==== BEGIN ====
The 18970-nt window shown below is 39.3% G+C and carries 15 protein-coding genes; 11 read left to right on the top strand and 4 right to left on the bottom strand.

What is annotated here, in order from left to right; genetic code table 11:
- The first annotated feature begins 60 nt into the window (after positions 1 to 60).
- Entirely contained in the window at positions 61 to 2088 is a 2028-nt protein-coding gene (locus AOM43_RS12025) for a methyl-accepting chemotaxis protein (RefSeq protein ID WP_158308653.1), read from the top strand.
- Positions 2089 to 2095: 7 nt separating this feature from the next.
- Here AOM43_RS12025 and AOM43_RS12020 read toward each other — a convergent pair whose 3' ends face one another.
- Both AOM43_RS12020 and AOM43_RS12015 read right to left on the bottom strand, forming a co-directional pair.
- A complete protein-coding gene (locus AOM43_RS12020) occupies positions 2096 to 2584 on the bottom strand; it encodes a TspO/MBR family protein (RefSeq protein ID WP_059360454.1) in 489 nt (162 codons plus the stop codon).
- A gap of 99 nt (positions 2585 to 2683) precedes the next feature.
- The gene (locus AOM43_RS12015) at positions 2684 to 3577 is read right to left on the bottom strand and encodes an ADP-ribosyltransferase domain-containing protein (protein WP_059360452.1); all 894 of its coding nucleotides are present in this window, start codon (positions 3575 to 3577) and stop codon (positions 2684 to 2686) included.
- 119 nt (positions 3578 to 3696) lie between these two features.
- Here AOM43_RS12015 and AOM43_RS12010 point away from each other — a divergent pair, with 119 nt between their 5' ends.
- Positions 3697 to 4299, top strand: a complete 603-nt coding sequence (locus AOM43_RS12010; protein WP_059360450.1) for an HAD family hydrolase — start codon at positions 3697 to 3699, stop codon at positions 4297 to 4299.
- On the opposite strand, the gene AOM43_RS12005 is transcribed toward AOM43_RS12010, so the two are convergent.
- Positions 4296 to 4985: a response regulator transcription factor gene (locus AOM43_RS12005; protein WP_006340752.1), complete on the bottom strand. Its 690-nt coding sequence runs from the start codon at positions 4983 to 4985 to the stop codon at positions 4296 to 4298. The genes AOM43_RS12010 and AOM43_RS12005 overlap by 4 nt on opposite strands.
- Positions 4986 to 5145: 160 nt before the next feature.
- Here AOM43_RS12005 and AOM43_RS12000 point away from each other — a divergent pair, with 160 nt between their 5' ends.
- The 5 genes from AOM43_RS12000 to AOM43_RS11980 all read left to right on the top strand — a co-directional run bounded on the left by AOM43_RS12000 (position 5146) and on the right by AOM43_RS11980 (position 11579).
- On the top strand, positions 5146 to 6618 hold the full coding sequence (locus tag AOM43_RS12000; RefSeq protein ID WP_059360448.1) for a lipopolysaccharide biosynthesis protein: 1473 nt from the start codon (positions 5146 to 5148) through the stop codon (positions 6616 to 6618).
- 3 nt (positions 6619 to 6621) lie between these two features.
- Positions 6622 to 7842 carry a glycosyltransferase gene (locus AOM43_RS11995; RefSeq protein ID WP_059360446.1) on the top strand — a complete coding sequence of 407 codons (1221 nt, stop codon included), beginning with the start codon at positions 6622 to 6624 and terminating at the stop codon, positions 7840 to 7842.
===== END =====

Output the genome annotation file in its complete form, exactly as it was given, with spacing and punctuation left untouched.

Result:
The 18970-nt window shown below is 39.3% G+C and carries 15 protein-coding genes; 11 read left to right on the top strand and 4 right to left on the bottom strand.

What is annotated here, in order from left to right; genetic code table 11:
- The first annotated feature begins 60 nt into the window (after positions 1 to 60).
- Entirely contained in the window at positions 61 to 2088 is a 2028-nt protein-coding gene (locus AOM43_RS12025) for a methyl-accepting chemotaxis protein (RefSeq protein ID WP_158308653.1), read from the top strand.
- Positions 2089 to 2095: 7 nt separating this feature from the next.
- Here AOM43_RS12025 and AOM43_RS12020 read toward each other — a convergent pair whose 3' ends face one another.
- Both AOM43_RS12020 and AOM43_RS12015 read right to left on the bottom strand, forming a co-directional pair.
- A complete protein-coding gene (locus AOM43_RS12020) occupies positions 2096 to 2584 on the bottom strand; it encodes a TspO/MBR family protein (RefSeq protein ID WP_059360454.1) in 489 nt (162 codons plus the stop codon).
- A gap of 99 nt (positions 2585 to 2683) precedes the next feature.
- The gene (locus AOM43_RS12015) at positions 2684 to 3577 is read right to left on the bottom strand and encodes an ADP-ribosyltransferase domain-containing protein (protein WP_059360452.1); all 894 of its coding nucleotides are present in this window, start codon (positions 3575 to 3577) and stop codon (positions 2684 to 2686) included.
- 119 nt (positions 3578 to 3696) lie between these two features.
- Here AOM43_RS12015 and AOM43_RS12010 point away from each other — a divergent pair, with 119 nt between their 5' ends.
- Positions 3697 to 4299, top strand: a complete 603-nt coding sequence (locus AOM43_RS12010; protein WP_059360450.1) for an HAD family hydrolase — start codon at positions 3697 to 3699, stop codon at positions 4297 to 4299.
- On the opposite strand, the gene AOM43_RS12005 is transcribed toward AOM43_RS12010, so the two are convergent.
- Positions 4296 to 4985: a response regulator transcription factor gene (locus AOM43_RS12005; protein WP_006340752.1), complete on the bottom strand. Its 690-nt coding sequence runs from the start codon at positions 4983 to 4985 to the stop codon at positions 4296 to 4298. The genes AOM43_RS12010 and AOM43_RS12005 overlap by 4 nt on opposite strands.
- Positions 4986 to 5145: 160 nt before the next feature.
- Here AOM43_RS12005 and AOM43_RS12000 point away from each other — a divergent pair, with 160 nt between their 5' ends.
- The 5 genes from AOM43_RS12000 to AOM43_RS11980 all read left to right on the top strand — a co-directional run bounded on the left by AOM43_RS12000 (position 5146) and on the right by AOM43_RS11980 (position 11579).
- On the top strand, positions 5146 to 6618 hold the full coding sequence (locus tag AOM43_RS12000; RefSeq protein ID WP_059360448.1) for a lipopolysaccharide biosynthesis protein: 1473 nt from the start codon (positions 5146 to 5148) through the stop codon (positions 6616 to 6618).
- 3 nt (positions 6619 to 6621) lie between these two features.
- Positions 6622 to 7842 carry a glycosyltransferase gene (locus AOM43_RS11995; RefSeq protein ID WP_059360446.1) on the top strand — a complete coding sequence of 407 codons (1221 nt, stop codon included), beginning with the start codon at positions 6622 to 6624 and terminating at the stop codon, positions 7840 to 7842.